IT’S ALL DIFFERENT AFTER 4-27-11: Like many people affected by the tornadoes that struck Alabama in April, 21-year-old Angelleah Markham of Hackleburg professes to have undergone a sort of personal transformation. Markham’s house was destroyed by an EF-5 tornado, and she and her two-year-old son Nick were picked up and dropped a few hundred feet away, according to a May 30 report by Erika Odell of WAAY-TV in Huntsville. Markham suffered some broken and crushed bones but never let go of Nick. They both survived. “God was with us on that day,” Markham told Odell. “There’s no other explanation for it at all.” And she is determined to live her life with a fresh outlook. “I want to be something, [to] make something of my life, because apparently, it is special,” Markham said. Check it out at www.waay.com.
LOSING THE NEWS CYCLE: Cordova Mayor Jack Scott is not winning a lot of friends right now, due to his decision to enforce a city ordinance against single-wide trailers, the kind usually provided by the Federal Emergency Management Agency (FEMA) to people displaced by disasters like the recent tornadoes. The city’s refusal to let homeless residents occupy this temporary FEMA housing—despite the fact that the city government is using some single-wides for office space—has many pissed-off Cordova residents circulating petitions to remove Scott from office, according to Jay Reeves of the AP on May 30. Scott said he doesn’t want run-down mobile homes parked all over town years from now. Joey Kennedy of The Birmingham News had some fun at the mayor’s expense in an op-ed May 30, saying that “Scott is a truly sensitive man (read: sarcasm).”
WHAT THE BEAN-COUNTERS SAY: Floods and tornadoes in the South and elsewhere have hurt local economies, yet damage to the overall U.S. economy will probably be small, according to a May 28 report from the Associated Press. Of course, as the article points out, the tornado season isn’t over, and hurricane season is on the way.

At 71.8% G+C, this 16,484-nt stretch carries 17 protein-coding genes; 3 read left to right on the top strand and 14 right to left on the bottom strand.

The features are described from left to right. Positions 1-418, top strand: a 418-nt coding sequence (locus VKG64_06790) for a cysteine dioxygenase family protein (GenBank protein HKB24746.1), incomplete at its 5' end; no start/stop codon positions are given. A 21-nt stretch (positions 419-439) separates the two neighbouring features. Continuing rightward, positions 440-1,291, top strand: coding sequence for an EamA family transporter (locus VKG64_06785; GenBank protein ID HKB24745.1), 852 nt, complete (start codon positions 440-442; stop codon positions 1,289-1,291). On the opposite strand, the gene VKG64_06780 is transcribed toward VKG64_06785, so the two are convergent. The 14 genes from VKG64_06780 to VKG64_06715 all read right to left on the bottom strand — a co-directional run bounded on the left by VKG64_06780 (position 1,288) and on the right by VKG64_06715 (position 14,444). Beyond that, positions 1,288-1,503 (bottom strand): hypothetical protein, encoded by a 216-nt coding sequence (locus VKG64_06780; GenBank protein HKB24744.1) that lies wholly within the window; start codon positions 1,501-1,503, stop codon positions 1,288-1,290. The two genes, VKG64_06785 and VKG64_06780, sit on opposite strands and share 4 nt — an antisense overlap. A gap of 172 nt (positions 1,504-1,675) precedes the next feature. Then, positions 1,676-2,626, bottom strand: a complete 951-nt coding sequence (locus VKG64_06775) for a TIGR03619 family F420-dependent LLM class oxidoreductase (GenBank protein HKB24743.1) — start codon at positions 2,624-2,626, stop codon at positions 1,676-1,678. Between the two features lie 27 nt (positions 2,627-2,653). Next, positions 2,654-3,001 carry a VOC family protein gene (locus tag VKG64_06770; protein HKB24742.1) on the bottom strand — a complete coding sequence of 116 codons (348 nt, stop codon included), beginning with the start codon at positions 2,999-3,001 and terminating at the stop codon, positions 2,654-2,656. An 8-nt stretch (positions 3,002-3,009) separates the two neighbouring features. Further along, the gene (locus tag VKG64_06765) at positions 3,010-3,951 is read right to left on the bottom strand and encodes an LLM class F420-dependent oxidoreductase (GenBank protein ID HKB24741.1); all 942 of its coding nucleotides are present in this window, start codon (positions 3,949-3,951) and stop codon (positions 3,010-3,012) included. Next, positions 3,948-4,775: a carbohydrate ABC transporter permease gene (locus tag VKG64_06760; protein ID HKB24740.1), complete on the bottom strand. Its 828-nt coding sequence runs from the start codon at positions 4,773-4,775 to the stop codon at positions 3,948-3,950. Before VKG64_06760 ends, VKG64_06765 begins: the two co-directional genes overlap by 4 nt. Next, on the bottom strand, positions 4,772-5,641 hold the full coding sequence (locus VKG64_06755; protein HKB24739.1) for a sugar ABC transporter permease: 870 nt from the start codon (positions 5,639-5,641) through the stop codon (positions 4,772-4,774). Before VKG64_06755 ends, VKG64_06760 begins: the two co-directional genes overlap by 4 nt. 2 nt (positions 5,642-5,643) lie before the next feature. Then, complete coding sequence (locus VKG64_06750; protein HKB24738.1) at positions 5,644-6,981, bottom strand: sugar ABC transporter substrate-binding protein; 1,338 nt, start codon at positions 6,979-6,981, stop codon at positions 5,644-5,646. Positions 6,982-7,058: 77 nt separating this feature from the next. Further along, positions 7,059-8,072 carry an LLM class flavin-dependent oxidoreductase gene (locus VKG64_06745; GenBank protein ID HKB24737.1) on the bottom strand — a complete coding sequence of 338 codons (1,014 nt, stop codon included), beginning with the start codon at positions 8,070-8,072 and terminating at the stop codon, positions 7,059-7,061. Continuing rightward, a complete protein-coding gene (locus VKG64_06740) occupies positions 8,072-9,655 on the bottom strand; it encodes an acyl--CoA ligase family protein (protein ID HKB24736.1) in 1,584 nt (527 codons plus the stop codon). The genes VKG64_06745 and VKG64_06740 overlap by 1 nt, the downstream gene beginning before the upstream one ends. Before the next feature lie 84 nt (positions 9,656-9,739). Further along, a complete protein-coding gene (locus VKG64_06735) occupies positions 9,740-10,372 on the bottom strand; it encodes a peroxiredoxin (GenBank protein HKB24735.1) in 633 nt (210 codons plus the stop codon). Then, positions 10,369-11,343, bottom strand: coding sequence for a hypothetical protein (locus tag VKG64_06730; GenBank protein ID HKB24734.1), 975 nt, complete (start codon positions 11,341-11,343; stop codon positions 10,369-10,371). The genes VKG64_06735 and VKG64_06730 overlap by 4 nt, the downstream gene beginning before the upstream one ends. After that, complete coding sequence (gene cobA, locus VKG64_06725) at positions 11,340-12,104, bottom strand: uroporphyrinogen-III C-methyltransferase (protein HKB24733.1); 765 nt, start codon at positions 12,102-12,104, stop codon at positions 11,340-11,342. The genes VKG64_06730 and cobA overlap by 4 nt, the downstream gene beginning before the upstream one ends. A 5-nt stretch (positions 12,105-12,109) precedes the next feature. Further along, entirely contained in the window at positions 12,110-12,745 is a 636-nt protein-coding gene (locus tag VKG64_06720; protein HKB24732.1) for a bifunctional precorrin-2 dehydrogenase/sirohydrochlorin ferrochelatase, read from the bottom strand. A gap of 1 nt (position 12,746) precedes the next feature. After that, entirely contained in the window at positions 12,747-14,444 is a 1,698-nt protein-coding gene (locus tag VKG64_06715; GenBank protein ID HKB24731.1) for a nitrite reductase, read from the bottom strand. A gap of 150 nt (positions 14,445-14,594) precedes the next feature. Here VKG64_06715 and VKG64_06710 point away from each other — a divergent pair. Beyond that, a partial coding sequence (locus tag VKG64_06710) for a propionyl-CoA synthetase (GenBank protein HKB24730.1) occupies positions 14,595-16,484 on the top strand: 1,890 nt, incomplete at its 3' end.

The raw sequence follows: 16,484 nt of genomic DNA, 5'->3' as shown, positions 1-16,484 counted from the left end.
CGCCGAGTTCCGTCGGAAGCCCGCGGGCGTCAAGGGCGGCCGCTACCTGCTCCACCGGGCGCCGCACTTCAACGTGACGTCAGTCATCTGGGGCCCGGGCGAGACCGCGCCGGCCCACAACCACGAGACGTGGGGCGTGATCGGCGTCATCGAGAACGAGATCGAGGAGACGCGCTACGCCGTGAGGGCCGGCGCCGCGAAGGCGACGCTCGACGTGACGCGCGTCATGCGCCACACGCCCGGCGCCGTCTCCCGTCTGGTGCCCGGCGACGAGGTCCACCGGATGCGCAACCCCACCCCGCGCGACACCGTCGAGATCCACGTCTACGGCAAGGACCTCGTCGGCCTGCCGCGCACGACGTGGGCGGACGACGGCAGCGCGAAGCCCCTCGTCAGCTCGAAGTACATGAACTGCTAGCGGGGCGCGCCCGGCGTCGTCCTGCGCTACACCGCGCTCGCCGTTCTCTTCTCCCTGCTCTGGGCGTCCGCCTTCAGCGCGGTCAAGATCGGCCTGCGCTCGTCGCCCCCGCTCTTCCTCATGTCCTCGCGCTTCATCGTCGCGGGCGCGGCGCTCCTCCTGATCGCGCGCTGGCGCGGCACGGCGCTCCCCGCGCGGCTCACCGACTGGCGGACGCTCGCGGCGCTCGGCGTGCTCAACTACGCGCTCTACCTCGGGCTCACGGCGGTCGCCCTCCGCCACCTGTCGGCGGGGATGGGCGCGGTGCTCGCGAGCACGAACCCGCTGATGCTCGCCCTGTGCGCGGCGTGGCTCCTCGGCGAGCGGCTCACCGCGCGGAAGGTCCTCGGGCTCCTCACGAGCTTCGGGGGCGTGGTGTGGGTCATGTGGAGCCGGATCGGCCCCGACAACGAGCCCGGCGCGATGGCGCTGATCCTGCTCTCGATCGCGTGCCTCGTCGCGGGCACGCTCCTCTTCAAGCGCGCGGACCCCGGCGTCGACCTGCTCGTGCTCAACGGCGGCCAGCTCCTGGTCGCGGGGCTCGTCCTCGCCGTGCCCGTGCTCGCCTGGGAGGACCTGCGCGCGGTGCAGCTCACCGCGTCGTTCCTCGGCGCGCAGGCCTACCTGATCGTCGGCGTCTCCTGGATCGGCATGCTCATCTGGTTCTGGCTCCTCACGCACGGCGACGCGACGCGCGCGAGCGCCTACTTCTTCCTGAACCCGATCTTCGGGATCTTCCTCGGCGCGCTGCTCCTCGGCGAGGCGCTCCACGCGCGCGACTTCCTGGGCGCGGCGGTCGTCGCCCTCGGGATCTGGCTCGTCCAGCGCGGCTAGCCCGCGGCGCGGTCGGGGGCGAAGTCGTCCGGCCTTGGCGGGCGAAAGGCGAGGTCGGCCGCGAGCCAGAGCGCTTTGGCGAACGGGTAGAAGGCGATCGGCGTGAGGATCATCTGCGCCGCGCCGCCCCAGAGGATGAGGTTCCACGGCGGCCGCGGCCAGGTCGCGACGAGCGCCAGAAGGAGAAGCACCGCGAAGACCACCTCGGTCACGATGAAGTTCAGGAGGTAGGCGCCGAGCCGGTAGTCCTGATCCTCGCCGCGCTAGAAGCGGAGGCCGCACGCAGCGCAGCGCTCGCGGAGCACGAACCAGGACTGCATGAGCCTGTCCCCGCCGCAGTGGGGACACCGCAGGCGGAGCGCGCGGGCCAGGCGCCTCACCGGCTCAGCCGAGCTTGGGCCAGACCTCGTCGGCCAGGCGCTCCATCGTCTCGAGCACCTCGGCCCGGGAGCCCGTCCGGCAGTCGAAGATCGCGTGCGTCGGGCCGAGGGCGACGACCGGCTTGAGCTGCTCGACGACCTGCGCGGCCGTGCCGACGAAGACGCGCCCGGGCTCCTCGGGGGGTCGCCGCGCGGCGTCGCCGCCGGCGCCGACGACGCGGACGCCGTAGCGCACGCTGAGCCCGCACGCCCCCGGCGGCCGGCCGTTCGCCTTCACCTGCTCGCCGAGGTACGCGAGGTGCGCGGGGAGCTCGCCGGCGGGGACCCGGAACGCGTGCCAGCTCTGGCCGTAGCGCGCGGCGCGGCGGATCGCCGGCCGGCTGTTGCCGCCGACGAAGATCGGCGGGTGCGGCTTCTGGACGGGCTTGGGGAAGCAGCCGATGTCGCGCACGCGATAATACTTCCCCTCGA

“This is a very extreme year,” according to Tom Larsen, a vice president at Eqecat, a firm that estimates the impact of catastrophes, “There will be more tornadoes and more property damage.”
DON’T FORGET US, UNCLE SAM: More than a month after tornadoes hit Tuscaloosa, there’s been little rebuilding, nearly 100 survivors are living in shelters and five people are still missing, according to a May 29 report from Steve Osunsami and Michael Murray at abcnews.go.com. Some residents told ABC that while the federal government showed up quickly after the event, the Feds are now moving more slowly. “America should definitely not forget about us,” Tuscaloosa resident Naomi Wilson said. “These people in this area are going to be needing help for so long.”
WHAT ARE THE ODDS? One University of Alabama student was forced to experience both the EF-4 Tuscaloosa tornado in April and the EF-5 tornado that hit Joplin, Mo., May 22. The Tuscaloosa storm destroyed much of the Forest Lake neighborhood only three blocks from April Fuller’s home, according to a May 30 report by Wayne Grayson of The Tuscaloosa News. Fuller then drove home to Joplin, her hometown, only to find herself riding out the tornado there, which also passed within three blocks of her house. “At first I just burst into tears because I couldn’t handle this again, especially in my home town,” Fuller said. “It was just shock.” Read all about it at www. tuscaloosanews.com
CHICAGO HOPE: Representatives from several local churches in the Austin neighborhood in Chicago visited storm-damaged areas in Alabama, including Pratt City, earlier this month, according to a May 30 report by Vee L. Harrison of austintalks.org. The mission—Operation Hope for Alabama—included members of the LEADERS Network, a collaboration of local churches. A delegation of 25, including several ministers and 20 young people, made the trip. “From everything we saw, reconstruction is going to take a very long time,” according to Robbie Wilkerson of New Birth Christian Center, who has family in Alabama. “We hope that Chicagoans will commit to this work for the long haul.”